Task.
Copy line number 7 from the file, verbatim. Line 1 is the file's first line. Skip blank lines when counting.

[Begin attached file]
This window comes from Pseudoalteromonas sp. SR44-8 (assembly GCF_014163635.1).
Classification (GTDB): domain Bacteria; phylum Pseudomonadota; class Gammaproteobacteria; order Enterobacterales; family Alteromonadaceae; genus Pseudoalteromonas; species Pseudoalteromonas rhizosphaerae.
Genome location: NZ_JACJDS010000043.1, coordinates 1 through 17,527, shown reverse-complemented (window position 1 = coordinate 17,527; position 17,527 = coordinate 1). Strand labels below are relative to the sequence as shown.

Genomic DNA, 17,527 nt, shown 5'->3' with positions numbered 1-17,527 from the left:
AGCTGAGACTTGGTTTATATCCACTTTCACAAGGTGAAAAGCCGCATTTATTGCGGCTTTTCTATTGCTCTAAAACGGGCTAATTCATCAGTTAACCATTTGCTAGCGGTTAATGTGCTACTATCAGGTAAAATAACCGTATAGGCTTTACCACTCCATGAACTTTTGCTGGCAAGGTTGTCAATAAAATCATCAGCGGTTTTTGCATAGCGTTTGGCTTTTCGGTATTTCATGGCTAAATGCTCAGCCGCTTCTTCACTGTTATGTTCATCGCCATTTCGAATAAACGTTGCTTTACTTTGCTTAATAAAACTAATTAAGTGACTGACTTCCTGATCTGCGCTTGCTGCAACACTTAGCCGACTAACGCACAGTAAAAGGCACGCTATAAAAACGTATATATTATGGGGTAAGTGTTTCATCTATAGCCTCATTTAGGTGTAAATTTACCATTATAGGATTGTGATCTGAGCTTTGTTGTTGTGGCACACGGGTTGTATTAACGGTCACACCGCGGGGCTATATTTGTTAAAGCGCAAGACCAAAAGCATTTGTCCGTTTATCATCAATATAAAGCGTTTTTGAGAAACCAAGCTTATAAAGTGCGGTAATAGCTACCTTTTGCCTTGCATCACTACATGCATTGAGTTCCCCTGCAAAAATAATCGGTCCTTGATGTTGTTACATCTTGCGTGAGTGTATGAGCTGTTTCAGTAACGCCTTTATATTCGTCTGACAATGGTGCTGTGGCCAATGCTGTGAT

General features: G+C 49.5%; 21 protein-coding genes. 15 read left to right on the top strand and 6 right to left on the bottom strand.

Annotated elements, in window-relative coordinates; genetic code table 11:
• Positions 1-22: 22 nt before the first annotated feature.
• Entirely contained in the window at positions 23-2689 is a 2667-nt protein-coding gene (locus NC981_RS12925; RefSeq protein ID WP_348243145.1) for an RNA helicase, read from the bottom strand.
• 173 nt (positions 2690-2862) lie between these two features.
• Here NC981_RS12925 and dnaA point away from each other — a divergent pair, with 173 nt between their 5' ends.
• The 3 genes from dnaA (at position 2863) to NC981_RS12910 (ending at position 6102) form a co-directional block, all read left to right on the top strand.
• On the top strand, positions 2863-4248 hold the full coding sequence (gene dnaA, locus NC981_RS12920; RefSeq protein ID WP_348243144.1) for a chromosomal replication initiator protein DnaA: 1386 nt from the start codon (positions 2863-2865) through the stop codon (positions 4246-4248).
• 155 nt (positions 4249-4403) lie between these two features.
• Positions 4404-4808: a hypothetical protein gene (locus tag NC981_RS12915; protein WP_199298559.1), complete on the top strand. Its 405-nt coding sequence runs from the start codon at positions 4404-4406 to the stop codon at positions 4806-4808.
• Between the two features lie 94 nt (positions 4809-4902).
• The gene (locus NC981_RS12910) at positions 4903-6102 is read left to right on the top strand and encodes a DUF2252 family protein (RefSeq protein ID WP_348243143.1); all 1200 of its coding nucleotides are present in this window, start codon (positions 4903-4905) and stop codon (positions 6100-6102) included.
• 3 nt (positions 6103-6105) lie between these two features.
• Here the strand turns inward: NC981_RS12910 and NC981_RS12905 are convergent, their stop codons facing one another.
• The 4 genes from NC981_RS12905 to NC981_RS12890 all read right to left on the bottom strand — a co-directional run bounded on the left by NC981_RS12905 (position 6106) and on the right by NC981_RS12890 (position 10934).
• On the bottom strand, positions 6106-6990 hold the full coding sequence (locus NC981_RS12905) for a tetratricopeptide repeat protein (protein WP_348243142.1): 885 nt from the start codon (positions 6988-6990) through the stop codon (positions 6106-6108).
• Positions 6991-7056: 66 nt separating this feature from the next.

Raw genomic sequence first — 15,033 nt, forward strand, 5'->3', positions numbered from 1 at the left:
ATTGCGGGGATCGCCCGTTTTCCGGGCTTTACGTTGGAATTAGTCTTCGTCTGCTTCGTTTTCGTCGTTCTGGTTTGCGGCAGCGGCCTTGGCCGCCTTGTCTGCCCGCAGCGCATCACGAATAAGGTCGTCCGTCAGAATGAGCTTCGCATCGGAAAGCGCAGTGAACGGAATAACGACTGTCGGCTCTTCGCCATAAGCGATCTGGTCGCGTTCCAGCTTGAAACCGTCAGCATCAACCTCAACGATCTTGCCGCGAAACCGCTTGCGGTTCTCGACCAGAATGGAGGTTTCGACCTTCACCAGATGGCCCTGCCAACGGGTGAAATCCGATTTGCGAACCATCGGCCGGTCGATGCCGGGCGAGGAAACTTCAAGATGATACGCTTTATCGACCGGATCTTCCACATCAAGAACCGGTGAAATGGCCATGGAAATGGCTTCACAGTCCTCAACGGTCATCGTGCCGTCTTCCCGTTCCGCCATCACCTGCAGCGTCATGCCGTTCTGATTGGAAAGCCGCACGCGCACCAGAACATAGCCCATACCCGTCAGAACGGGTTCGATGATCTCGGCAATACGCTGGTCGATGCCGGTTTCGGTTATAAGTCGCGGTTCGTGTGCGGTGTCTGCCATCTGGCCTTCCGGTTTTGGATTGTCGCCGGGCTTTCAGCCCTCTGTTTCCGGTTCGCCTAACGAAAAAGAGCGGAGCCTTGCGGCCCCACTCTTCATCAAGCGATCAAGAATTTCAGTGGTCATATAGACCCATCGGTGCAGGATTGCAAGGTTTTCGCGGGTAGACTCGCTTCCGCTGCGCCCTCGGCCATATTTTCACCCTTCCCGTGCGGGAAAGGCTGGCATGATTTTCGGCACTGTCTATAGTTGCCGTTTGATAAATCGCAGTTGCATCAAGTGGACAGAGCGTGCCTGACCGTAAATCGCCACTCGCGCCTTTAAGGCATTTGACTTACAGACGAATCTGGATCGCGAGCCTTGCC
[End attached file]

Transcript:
Annotated elements, in window-relative coordinates; genetic code table 11: